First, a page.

From the Chinese Exclusion Act of 1882 to present-day Public Charge, the U.S. has a history of enacting government-sanctioned efforts denying rights and justice to immigrants and refugees, particularly those from communities of color. In response, Asian Pacific American communities have repeatedly risen and organized against such exclusionary legislation and continue to rally for APIA and other communities’ most vulnerable populations to this day. Learn from the experiences and perspectives of intergenerational and cross-cultural community organizing, and how you can become an active agent of change for migrant justice. A panel of community experts will engage in conversation with Harvey Dong, UC Berkeley professor of Asian American and Asian Diaspora Studies. Panelists include Amy Y. Lin (community member at ASPIRE), Loan Thi Dao (author of Generation Rising), Nathaniel Tan (Co-Director of Asian Prisoner Support Committee), and Sunita Sohrabji (staff reporter at India-West). More info about our speakers are available below.
This event is part of the “Community Voices to Empower Change” series in partnership with Eastwind Books of Berkeley. It will be broadcast on Zoom and YouTube Live. Donations are appreciated and no one will be turned away for lack of funds.
This project was made possible with support from California Humanities, a non-profit partner of the National Endowment for the Humanities. Visit calhum.org.
Amy Lin is a member of ASPIRE. ASPIRE is the first organizing collective led by undocumented API migrants and a program of Asian Americans Advancing Justice – Asian Law Caucus. ASPIRE’s mission is to empower undocumented API young people to educate, advocate, organize, and mobilize for the rights of immigrant families. As a member, Amy has worked to broaden healthcare access for all undocumented migrants via #Health4All local and state advocacy, develop and deliver accessible Know Your Rights and youth political education materials, and on other issues for cross-racial solidarity and migrant justice.
Loan Thi Dao (she/her/hers) is an Associate Professor and Director of Ethnic Studies at St. Mary’s College of California. She specializes in Southeast Asian refugee migration and community development, immigrant and refugee youth, social movements, and Community-Based Participatory Research (CBPR). Dao has published on topics related to memory and war in cultural productions, Vietnamese American female leadership, undocumented AAPI activists, transnational activism, and Southeast Asian American deportation. She teaches interdisciplinary ethnic studies courses, and her service has included leadership positions in student groups, cultural productions, diversity and inclusion initiatives and training, immigrant rights and policy advocacy, and on boards of Southeast Asian American community organizations. She previously served on the Commonwealth of Massachusetts Asian American Commission and as a Governor-appointed advisor to the Massachusetts Office of Refugees and Immigrants.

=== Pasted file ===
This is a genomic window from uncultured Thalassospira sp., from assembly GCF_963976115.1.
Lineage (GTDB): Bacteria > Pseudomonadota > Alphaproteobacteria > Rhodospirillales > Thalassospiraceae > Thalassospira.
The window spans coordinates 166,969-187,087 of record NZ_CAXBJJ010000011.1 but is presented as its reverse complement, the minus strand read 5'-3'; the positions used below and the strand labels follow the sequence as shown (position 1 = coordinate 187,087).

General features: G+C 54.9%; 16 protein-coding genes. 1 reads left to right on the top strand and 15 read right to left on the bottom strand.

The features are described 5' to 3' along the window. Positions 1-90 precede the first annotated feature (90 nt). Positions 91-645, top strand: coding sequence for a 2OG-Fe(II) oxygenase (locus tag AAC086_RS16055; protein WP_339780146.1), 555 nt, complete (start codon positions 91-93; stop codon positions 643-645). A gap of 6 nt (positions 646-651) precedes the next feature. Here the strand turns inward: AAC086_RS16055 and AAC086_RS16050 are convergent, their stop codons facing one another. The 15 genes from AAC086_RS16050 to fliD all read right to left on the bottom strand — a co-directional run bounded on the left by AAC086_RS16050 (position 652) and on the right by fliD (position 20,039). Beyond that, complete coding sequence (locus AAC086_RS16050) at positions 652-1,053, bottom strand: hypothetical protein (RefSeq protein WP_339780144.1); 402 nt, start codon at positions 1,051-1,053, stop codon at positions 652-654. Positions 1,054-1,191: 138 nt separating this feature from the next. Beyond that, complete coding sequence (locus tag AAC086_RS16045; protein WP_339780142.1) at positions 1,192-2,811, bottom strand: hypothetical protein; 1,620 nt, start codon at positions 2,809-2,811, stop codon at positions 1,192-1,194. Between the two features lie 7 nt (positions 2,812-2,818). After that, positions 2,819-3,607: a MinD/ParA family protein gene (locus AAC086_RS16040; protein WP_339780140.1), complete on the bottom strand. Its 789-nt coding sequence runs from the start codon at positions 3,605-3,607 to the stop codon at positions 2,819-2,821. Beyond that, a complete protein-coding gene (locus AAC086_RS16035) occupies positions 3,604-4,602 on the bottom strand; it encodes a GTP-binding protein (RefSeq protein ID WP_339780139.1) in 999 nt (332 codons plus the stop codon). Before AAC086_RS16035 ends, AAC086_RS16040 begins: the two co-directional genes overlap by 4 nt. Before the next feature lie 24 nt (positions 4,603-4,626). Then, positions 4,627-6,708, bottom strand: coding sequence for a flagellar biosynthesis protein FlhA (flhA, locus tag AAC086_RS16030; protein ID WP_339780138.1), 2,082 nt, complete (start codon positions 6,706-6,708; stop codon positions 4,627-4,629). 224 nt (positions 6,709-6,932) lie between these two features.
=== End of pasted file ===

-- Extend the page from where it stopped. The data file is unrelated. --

Nathaniel Tan is a Co-Director for the Asian Prisoner Support Committee. He has facilitated Ethnic Studies/Asian American studies inside San Quentin State Prison for over five years through APSC’s ROOTS (Restoring Our Original True Selves). From the relationships he built inside, he began organizing freedom campaigns to release people transferred to ICE from state prisons. Some campaigns that he has participated in include: #KeepPJHome, #FreeNy, #PardonRefugees, and currently #StopICEtransfers. He writes about movement work in his free time. He commits to this work in order to see more loved ones reunited with their families who have been separated by prisons, ICE and deportation.
Sunita Sohrabji is a staff reporter at India-West, a national weekly U.S. newspaper. She covers immigration – with a focus on business immigration – crime, local and national politics, community issues and events. Sohrabji is also a contributing editor at Ethnic Media Services. Since late March, 2020, Sohrabji has organized and moderated a series of weekly Friday briefings for ethnic media reporters, on the COVID-19 pandemic and its disproportionate impact on communities of color. The series has also focused on issues related to the pandemic, such as housing and food insecurity, the increased labor burden for women, the rise of domestic violence and hate crimes against the Asian American community, the inequities of vaccine distribution, and much more. Sohrabji has received 10 local and national awards for excellence in journalism.
Harvey Dong is interested in research and writing about the evolution of Asian American and Third World social movement activism on campus and in the communities. He was also involved in the I-Hotel History Committee to write a timeline history of struggle. He teaches Asian American Studies at UC Berkeley and was awarded the 2016 American Cultures Ronald Takaki Teaching Award. He uses his community work experience to bring life to his Asian American history, Chinese American history and Contemporary Issues course. Many of his students have gone on to work in social justice causes.